Why brands are investing in Underdog Influencers

Gucci is killing it.

This mental thesis began thrumming through my mind while scrolling (spare me the eye rolls, I’m a millennial) through Instagram, fanning over my latest musical digs like Børns, Wild Belle, and Aurora. All of them, it seemed, were decked out in surprisingly high-brow labels — McQueen, Valentino, and most unanimously, Gucci.

Clearly, these artists weren't going out and purchasing every item out of pocket, I thought - many rising musicians tour to simply stay financially sound in their early years - and to drop several thousand dollars on one outfit, instead of investing in new equipment seemed out of the question. Also, having followed the modus operandi of Gucci over the past years, a connection seemed apparent - this newly restructured label has risen from the out-of-touch ashes its peers (however temporarily, certainly) have sunken into. Thanks to Alessandro Michelle — who has been at the helm of Gucci for just over one year — that $3000.00 Dionysus bag doesn’t seem exorbitant (it is) or out of touch (it might be, considering North America’s consumer culture is known for excess), but rather symbolic, rebellious, and as we’ve probably caught our parents saying as we bought our first “work outfit” — A total investment piece.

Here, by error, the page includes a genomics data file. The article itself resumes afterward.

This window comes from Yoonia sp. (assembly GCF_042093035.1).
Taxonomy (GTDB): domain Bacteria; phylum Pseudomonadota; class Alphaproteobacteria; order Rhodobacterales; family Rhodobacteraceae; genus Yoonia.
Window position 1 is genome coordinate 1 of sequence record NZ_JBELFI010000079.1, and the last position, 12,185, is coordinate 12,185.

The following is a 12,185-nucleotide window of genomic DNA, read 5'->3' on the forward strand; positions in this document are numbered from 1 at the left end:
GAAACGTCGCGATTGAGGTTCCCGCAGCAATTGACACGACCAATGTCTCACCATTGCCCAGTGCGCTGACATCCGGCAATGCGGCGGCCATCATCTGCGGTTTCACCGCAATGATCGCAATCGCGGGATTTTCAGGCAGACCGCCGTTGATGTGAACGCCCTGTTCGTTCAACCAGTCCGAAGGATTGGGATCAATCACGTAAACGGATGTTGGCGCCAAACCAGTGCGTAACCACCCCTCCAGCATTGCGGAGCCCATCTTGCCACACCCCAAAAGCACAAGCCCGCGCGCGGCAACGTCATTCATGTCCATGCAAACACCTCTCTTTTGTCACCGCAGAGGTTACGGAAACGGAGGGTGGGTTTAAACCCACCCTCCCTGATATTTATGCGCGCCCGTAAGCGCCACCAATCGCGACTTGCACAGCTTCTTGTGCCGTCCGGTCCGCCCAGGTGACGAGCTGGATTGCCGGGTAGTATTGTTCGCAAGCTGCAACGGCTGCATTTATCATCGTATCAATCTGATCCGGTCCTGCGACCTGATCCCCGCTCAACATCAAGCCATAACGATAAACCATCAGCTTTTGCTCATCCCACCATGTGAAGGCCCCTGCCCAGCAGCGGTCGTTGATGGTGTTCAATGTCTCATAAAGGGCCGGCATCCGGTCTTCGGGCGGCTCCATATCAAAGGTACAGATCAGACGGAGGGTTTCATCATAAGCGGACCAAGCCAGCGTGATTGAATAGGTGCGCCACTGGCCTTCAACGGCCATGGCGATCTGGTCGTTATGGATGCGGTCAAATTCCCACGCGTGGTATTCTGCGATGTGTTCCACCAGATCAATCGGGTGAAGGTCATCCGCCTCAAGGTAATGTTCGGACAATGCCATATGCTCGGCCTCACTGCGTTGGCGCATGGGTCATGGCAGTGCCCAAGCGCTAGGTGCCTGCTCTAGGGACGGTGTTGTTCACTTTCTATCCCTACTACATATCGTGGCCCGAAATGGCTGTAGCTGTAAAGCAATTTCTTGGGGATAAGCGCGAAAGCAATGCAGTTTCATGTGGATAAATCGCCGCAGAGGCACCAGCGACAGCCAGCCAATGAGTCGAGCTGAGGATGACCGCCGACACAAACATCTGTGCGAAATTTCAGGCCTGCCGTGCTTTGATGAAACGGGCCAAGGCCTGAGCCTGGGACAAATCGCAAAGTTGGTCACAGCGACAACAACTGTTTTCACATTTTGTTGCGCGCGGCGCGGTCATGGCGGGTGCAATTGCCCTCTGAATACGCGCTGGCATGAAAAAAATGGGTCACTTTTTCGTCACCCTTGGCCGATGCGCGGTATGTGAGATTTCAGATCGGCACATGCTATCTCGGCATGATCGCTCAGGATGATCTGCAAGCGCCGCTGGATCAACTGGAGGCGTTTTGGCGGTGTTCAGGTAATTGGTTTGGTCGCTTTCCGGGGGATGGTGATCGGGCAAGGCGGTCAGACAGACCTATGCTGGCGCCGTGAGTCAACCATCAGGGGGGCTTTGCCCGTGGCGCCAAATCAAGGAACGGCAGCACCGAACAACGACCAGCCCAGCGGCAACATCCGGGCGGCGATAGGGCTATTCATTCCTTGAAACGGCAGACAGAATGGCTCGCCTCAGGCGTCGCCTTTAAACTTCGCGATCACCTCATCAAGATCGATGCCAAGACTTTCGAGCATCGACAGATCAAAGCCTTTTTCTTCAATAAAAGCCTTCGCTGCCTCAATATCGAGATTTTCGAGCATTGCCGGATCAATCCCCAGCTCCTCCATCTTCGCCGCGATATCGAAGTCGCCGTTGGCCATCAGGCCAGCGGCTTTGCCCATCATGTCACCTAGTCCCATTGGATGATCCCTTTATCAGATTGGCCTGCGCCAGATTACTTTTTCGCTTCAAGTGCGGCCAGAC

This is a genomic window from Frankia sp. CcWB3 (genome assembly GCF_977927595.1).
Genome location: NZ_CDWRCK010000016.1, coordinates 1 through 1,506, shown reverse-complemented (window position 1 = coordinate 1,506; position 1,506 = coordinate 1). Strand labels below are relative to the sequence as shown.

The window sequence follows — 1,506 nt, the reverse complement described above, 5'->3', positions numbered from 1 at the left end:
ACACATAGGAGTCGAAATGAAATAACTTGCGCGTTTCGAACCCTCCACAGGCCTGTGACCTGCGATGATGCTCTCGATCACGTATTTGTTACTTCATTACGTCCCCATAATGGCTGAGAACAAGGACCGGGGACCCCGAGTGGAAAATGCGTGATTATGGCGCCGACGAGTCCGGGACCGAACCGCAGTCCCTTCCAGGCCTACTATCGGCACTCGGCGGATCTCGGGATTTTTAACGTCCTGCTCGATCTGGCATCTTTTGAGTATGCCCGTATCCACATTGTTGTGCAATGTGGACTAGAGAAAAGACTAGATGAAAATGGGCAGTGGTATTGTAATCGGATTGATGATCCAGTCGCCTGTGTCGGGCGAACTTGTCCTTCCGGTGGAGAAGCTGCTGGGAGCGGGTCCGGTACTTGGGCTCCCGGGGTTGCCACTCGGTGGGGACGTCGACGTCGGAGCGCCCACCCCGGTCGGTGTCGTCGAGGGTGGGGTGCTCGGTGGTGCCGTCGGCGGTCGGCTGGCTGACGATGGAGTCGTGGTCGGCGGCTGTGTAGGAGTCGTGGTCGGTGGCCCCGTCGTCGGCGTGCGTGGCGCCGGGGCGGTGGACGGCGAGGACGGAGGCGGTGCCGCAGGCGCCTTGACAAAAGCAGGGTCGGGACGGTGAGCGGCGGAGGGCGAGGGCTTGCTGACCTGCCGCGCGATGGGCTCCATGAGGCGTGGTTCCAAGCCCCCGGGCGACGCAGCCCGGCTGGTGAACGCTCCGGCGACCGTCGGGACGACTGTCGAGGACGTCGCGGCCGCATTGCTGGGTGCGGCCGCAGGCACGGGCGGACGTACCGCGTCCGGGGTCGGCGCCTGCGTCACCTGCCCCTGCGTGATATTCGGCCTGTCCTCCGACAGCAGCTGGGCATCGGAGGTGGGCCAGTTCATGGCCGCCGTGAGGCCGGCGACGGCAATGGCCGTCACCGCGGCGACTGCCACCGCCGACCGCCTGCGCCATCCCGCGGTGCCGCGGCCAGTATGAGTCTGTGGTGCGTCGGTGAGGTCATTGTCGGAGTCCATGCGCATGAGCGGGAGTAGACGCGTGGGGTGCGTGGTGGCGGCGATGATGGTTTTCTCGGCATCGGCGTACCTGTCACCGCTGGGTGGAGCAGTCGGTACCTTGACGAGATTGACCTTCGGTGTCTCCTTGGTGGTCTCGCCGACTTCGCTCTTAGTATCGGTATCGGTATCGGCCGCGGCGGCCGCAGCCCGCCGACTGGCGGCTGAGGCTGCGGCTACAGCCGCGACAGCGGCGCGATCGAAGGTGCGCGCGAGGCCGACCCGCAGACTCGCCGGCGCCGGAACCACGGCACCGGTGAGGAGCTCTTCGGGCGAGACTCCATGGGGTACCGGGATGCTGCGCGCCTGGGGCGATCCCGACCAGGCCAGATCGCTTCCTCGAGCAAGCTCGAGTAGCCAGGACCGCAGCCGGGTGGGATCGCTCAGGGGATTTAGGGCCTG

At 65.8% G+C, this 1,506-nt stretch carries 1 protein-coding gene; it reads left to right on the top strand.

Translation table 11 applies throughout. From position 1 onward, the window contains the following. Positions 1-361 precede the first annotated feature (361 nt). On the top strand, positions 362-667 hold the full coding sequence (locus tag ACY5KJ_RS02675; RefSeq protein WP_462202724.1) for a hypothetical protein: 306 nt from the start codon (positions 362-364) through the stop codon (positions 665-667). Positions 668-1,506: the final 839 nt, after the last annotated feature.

What’s working? Well, big brands are starting small — they’re reaching out to form relationships with smaller indie bands, brands and bloggers who have a true aura of authenticity — they’re in the bubble that Chanel, Dior, even Vetements at times — seems to exist beyond. By dressing cool 20-somethings as they perform at dive bars, local pubs or grab coffee in Brooklyn, these super-brands are tapping into every market they can, including the most powerful one — ours.

It’s powerful, too — For who are our discerning eyes going to believe, at the end of the day? Is it Chiara Ferragni and her Instagram account, brimming with literally every sellable it-item in the industry? Or, will it be the girl-next-door with undiscovered style, carefully selecting who — and what — she represents? Either way, there is certainly a spectrum. But I would venture to say that the millennial consumer - exhausted, perhaps jaded from the most recent election - and our rising gen-Z counterparts would rather see reality than pretty pictures. They'd see through it like swiss cheese. 

Jen Rubio, co-founder of luggage brand Away, mentioned that “from a cost perspective, for emerging brands, you’re going to get the most bang for your buck gifting to those [micro] influencers versus potentially paying someone who’s much larger to post.” Jen has also embraced the digi-era by nixing brick and mortar stores, operating on a direct-to-consumer basis, much like US beauty brand Glossier, or Texas-based Outdoor Voices before turning their NYC pop-up shop into a permanent destination. Cites Eva, “When Instagram started, people were putting up more marketing images … and now what people want is behind the scenes and the story behind the product ... Smaller brands are more willing to go out on a limb and be a little bit more authentic, or maybe it’s the founder themselves posting.” Given this, could it be possible that our industry is craving a trip back to its roots? 

Regardless, it's some food for thought as we take the next decade to observe, shape and carve fashion into an industry that’s fantastic for all.

Photography by Jeffrey Chan

madison schill